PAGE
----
The Impact of Tourism in East Africa: A Ruinous System

Author: Anne Storch, Angelika Mietzner

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Channel View Publications
Number of pages:
234mm x 156mm
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This book explores the relationship between imperial formations and individual encounters at African tourist sites – spaces of leisure, healing and work. It examines how encounters between tourists and hosts tend to be constructed along colonial thought lines and considers how players in the hospitality industry do not interact as coeval participants, but are racialised, scripted and positioned according to colonially-established order. The authors focus on the language of these encounters, not only speech, performance and response, but also silence, resonance, emptiness, noise – objectified, materialised, evasive and confusing. Through its exploration of language in these encounters, the volume shows that ruination is the one feature that is omnipresent in the multiple and diverse tourist settings of the postcolonial world. This book is open access under a CC BY ND licence.

Colleagues who wish to adopt postcolonial approaches to their work on language often do not know where to begin. I can think of no better text than this one to get them started, given how it seamlessly acknowledges commonalities while celebrating diversities, articulates marginalized voices while cultivating intertextualities, and balances empirical accountability with social responsibility.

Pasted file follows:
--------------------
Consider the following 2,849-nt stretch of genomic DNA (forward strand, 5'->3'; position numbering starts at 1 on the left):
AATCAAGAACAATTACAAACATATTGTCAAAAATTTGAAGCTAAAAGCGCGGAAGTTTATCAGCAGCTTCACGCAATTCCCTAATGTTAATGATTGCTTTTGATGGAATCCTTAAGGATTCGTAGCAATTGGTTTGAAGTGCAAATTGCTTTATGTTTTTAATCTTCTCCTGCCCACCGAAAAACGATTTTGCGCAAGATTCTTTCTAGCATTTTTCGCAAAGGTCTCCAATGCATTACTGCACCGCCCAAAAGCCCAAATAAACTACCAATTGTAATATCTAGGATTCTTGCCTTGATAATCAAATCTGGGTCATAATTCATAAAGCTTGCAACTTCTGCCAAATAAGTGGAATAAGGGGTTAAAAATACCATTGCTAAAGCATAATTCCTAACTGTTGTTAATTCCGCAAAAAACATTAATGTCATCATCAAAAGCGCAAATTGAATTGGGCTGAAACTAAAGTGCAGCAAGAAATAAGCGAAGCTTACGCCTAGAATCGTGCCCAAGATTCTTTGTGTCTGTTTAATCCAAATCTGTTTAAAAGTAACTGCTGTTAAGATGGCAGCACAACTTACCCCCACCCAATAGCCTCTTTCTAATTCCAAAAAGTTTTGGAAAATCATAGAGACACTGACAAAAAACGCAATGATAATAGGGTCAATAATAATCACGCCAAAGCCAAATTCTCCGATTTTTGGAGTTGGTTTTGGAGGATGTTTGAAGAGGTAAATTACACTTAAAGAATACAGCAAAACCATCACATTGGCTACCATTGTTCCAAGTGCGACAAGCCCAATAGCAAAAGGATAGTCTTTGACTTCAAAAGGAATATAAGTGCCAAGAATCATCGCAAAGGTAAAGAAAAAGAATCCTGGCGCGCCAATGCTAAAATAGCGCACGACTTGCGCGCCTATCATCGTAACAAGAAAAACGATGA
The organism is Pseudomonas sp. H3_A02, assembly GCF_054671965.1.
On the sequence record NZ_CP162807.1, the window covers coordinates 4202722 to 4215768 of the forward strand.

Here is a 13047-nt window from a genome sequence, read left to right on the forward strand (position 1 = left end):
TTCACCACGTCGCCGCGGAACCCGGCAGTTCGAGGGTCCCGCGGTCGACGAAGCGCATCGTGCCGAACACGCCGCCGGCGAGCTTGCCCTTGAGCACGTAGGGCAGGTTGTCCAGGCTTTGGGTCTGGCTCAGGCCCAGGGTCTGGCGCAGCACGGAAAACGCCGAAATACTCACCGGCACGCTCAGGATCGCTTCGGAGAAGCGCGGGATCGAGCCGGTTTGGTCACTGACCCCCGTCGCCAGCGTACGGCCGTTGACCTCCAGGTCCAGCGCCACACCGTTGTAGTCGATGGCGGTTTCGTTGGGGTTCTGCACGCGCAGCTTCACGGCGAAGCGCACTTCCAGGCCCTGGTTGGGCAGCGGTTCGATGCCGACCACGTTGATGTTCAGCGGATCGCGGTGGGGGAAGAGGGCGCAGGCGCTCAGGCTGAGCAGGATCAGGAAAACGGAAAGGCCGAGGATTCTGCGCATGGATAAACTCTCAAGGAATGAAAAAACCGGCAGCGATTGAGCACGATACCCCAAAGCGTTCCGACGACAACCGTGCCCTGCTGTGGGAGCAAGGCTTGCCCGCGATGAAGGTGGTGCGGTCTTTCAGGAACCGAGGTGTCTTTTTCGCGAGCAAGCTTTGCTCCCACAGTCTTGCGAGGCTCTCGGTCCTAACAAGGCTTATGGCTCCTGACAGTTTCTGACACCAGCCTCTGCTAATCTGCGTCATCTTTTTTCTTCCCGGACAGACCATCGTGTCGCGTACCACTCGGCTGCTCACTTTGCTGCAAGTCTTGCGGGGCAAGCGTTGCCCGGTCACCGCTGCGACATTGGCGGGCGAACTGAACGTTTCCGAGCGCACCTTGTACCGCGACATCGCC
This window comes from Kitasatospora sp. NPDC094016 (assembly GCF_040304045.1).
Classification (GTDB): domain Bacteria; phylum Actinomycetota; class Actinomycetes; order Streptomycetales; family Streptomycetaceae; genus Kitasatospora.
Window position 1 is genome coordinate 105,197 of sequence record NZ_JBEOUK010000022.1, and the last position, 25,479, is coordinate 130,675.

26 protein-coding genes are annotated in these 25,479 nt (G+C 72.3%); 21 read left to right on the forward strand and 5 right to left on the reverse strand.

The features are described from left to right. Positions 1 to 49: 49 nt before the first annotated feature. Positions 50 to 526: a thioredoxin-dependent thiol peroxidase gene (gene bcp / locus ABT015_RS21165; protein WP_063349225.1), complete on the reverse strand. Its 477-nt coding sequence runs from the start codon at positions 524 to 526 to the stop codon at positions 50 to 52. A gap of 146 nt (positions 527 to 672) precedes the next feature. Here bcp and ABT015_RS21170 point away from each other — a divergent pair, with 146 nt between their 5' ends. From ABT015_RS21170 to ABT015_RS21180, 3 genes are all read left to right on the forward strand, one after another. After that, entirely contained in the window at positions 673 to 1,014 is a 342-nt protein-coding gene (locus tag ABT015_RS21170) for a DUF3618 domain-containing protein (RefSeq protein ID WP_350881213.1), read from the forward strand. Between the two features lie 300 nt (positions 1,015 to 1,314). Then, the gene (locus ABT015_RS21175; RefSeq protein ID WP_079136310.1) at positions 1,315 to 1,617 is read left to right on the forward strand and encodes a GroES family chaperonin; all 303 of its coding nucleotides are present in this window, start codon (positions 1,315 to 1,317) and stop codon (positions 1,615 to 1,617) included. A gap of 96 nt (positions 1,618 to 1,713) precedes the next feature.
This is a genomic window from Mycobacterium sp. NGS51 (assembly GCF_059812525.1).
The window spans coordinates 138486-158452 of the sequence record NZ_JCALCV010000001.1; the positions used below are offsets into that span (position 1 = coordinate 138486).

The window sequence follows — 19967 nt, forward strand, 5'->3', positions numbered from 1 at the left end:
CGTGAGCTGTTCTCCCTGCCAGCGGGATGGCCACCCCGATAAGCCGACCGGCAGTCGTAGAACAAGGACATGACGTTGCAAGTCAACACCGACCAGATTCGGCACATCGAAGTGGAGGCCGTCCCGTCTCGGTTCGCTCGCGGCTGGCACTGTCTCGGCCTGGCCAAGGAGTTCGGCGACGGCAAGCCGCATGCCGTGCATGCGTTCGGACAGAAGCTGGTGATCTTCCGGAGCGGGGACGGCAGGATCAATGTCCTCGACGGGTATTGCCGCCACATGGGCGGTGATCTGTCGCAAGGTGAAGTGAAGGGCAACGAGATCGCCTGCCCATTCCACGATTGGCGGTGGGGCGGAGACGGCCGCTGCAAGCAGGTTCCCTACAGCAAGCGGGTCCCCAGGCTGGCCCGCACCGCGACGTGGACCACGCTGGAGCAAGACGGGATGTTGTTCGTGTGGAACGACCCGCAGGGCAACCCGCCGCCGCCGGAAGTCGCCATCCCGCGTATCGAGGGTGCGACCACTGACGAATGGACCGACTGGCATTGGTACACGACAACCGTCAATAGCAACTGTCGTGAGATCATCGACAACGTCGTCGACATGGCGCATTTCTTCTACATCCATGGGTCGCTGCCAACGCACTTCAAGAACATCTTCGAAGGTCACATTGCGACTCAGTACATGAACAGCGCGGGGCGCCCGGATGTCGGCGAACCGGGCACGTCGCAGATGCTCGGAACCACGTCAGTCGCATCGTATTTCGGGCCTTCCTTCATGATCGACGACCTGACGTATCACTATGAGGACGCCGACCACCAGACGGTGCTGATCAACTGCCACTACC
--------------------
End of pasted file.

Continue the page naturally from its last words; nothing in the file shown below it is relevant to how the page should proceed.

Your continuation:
Nicholas Faraclas, University of Puerto Rico

Two critical yet beautiful voices and an impressive journey: No other study on language and tourism combines the perspectives on postcolonialism, ruination and semiotic landscapes in such an engaging and eye-opening manner. Scholars in the field of tourism studies will be very grateful for this new book.

Nico Nassenstein, University of Mainz, Germany

Anne Storch is a Professor in the Institute of African Studies at the University of Cologne, Germany. She has published widely on African languages, African sociolinguistics, tourism and critical heritage studies, metalinguistic discourse and colonial linguistics.

Angelika Mietzner is a Senior Lecturer in the Institute of African Studies at the University of Cologne, Germany. Her research interests include Nilotic languages, African sociolinguistics, anthropological linguistics and tourism.

Figures and Boxes

Chapter 1.  Boarding

Chapter 2. Terrible Magical Ways of Healing

Chapter 3. The Philosophy of Hakuna Matata

Chapter 4. Karen

Chapter 5. Highway to Hell

Chapter 6. Ruins on the Beach

Chapter 7. Relocation and Relationships

Chapter 8. On Various Boundaries

Chapter 9. Hostility on a T-Shirt

Chapter 10. Movies on Sex Tourism that You Shouldn't Miss

Chapter 11. The Ancient Speaker

Chapter 12. Cooking Class

Chapter 13. Glossy Glossary


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